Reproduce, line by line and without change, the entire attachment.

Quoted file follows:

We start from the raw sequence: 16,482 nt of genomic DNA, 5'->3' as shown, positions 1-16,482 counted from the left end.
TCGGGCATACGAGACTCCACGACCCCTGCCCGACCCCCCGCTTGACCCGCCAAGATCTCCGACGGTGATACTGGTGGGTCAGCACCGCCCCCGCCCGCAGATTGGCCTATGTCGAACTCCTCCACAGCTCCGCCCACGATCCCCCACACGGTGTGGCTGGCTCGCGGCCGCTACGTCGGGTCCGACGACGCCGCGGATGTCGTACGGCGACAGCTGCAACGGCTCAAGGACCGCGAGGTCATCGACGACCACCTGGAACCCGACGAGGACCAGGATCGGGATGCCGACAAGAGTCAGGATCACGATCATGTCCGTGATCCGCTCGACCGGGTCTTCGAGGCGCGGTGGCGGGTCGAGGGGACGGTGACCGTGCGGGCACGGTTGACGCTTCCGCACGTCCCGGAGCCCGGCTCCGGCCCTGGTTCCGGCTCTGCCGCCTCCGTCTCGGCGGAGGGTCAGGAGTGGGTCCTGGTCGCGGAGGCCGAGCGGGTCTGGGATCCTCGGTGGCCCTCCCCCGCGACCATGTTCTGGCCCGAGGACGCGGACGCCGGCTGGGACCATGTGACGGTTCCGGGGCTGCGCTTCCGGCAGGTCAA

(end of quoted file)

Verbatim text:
We start from the raw sequence: 16,482 nt of genomic DNA, 5'->3' as shown, positions 1-16,482 counted from the left end.
TCGGGCATACGAGACTCCACGACCCCTGCCCGACCCCCCGCTTGACCCGCCAAGATCTCCGACGGTGATACTGGTGGGTCAGCACCGCCCCCGCCCGCAGATTGGCCTATGTCGAACTCCTCCACAGCTCCGCCCACGATCCCCCACACGGTGTGGCTGGCTCGCGGCCGCTACGTCGGGTCCGACGACGCCGCGGATGTCGTACGGCGACAGCTGCAACGGCTCAAGGACCGCGAGGTCATCGACGACCACCTGGAACCCGACGAGGACCAGGATCGGGATGCCGACAAGAGTCAGGATCACGATCATGTCCGTGATCCGCTCGACCGGGTCTTCGAGGCGCGGTGGCGGGTCGAGGGGACGGTGACCGTGCGGGCACGGTTGACGCTTCCGCACGTCCCGGAGCCCGGCTCCGGCCCTGGTTCCGGCTCTGCCGCCTCCGTCTCGGCGGAGGGTCAGGAGTGGGTCCTGGTCGCGGAGGCCGAGCGGGTCTGGGATCCTCGGTGGCCCTCCCCCGCGACCATGTTCTGGCCCGAGGACGCGGACGCCGGCTGGGACCATGTGACGGTTCCGGGGCTGCGCTTCCGGCAGGTCAA